Despite the fact that I've focused on the song in my tribute, I agree with what you and others have said here regarding the overuse and clumsy intrusiveness of the song in the film. I hadn't seen The Sterile Cuckoo in decades and so when I watched it a couple of nights ago I was startled when the song, including the vocals, was inserted at both the first and second romantic peaks, and again hinted at while Jerry and Charlie are sledding. I enjoyed the film, especially Liza Minnelli's strong performance, except for that element and some of the unresolved questions left dangling, among these being the following:

    1.) Did Pookie have an abortion? She says merely, "It went away." Does she mean the signs of pregnancy, or the fetus?

    2.) Was Charlie Schumacher gay or just a virgin pretending to be a playboy? If Charlie was gay, did he merely make a pass at Jerry, or did they have a little fling during the Christmas break, the latter possibility suggested by Pookie's outburst at him at the end of the part scene? Did Jerry tell her about Charlie's confession?

    1. Ken,

      I thought I'd submitted the above post as a reply to your post February 16, 2019 at 2:06 AM in the thread started by Charles Mirkovich. Meant to anyway.

    2. Hi Musicdoc
      I'm kinda glad your comment is here on its own and not lost in a bunch of replies to another post. I think readers might enjoy (as did I) your terrific post and all those covers of COME SATURDAY MORNING. What a find. The internet needs more of that stuff.It's great for research or just film enthusiasts.
      Thanks for the tip on the article about the filming on Hamilton College. Wonderful behind the scenes stuff of the sort I live for.
      Glad to hear you checked the film out again after so many years. As for the questions you're left with , I was tempted to answer them, but realized the responses would just be my interpretation of events. I think when things are left in the air in movies--provided they're not simply missed or misunderstood by the viewer--they're open to personal interpretation and the specific impression a viewer is left with. The book is very good if you're interested enough to check it out. It also clarifies a few things left unexplained in the film.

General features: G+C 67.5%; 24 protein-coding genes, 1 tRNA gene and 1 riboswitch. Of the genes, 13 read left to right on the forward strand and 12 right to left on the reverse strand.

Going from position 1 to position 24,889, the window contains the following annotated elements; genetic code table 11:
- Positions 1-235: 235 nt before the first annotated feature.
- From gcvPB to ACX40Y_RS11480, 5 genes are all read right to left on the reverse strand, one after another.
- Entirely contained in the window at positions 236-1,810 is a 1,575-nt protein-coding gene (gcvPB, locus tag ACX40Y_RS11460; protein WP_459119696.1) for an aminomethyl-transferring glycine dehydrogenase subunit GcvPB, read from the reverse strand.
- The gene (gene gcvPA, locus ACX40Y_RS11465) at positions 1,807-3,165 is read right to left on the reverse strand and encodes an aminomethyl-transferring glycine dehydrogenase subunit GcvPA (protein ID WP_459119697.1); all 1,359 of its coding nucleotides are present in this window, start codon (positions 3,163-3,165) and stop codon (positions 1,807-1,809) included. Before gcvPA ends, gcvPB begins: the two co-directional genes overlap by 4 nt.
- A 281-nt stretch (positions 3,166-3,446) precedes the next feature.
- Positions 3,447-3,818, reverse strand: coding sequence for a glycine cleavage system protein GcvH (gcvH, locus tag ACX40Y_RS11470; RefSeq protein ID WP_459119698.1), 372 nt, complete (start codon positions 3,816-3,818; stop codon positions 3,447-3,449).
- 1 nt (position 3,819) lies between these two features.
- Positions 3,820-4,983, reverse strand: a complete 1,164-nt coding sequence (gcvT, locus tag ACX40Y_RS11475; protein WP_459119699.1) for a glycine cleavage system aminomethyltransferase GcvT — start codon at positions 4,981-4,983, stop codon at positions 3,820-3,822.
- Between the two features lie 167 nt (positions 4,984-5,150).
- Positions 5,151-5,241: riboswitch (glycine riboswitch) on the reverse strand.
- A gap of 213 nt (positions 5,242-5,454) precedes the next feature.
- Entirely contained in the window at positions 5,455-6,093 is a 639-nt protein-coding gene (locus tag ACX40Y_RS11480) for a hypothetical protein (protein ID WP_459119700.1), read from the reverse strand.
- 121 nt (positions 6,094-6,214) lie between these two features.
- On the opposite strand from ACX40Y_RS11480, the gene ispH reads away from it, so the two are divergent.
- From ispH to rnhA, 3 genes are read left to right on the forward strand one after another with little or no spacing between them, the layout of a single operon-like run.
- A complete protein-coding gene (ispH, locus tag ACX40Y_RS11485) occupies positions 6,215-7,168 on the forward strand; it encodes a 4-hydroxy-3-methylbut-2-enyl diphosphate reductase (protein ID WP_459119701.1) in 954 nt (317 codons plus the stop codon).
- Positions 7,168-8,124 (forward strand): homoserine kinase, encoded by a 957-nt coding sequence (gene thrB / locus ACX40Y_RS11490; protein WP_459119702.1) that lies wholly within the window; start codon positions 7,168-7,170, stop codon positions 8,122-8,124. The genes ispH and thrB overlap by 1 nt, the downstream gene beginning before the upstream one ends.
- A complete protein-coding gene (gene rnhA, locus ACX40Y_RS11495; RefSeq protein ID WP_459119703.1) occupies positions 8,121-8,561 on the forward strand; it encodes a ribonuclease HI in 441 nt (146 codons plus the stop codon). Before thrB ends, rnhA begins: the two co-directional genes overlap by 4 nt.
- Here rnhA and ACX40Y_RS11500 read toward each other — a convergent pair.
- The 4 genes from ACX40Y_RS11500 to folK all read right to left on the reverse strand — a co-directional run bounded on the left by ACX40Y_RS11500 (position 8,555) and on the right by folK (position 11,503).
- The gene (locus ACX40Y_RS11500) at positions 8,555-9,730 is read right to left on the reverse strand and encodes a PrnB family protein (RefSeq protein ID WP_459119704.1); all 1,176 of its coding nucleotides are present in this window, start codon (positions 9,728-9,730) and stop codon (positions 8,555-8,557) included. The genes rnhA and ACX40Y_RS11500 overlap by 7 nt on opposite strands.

Thanks for contributing your links and thoughts to the comments section of this essay.

    3. Okay. Thanks, Ken. Btw, I've expanded my page since it was published. I think I'll add a list of recordings to the top. The page now includes 28 recordings, and I've got 17 others in store so far which I've omitted for various reasons.

      In addition to the Hamilton Alumni Review article I also recommend the Vincent Canby review that I mentioned above. I agree with him that the film's attempts to tell a dark, potentially honest story that "documents the breakdown of a desperate personality" are frequently undercut by "conventional cinematic slickness," the soundtrack issues being one of the more glaring examples.

  12. Canby also says "I've not read Nichols's novel, but I'm told that it, too, was a character vehicle that finally went no-where." I haven't read the book either, but it's true that the central character isn't developed through the film. Unlike Jerry, Pookie experiences no growth. There is no resolution of her psychological issues that become increasingly revealed as the film goes along.

    In a June 2018 review titled "Neglected Gem: The Sterile Cuckoo (1969)," published at, Steve Vineburg, though recognizing the power and depth of Minnelli's performance, says: "Pookie isn’t the protagonist of The Sterile Cuckoo; Jerry is. It’s his coming-of-age story." That's not Minnelli's fault.

    1. Nice! Those are two insightful observations. It reminds me how some English classes teach "The Great Gatsby" as a book about Nick Carraway because he's the only character in the film that grows from the experience.

  13. Liz Peyton MitchellMay 16, 2022 at 8:00 AM

    I, too, got the impression that Pookie might have had an abortion, because she seemed to be emotionally ruined by it. It seemed to be the turning point of the film, in fact. In that light, it almost seems that The Sterile Cuckoo is a statement against abortion and womens' right to choose, particularly when considering the film's title.

    1. Interesting observation you bring up.
      I think the intentional ambiguity of Pookie's pregnancy is a good narrative device calling on the viewer to analyze their impression of Pookie and what we’ve seen of her thus far. We know she’s an unreliable narrator of her own life, capable of lying on a dime (the mailman, the landlady, the nuns), clueless about how others perceive her, and emotionally needy to an almost desperate degree.
      We also see she asserts her will on others (popping up at Jerry's campus, scaring her roommates away) and is not above using whatever method she can to secure what she's afraid of losing (her desperate plea to be with Jerry when he insists he has studying to do).
      I know there are lots of ways to look at the film, but when I’m presented with an accomplished fantasist who adapted to the trauma of a lonely childhood by making things up, in the narrative language of cinema, I think the director is dropping MANY clues that maybe we should think twice before believing Pookie out of hand. Especially given the timing of her birth announcement (when she’s feeling abandoned by Jerry is seeking independence through friendship with others) and the timing of her pregnancy’s s dissolution (she couldn't have been very far along, she doesn't see a doctor, and in the time of Jerry's vacation, that’s taking in a lot. Even a miscarriage is possible under such circumstances).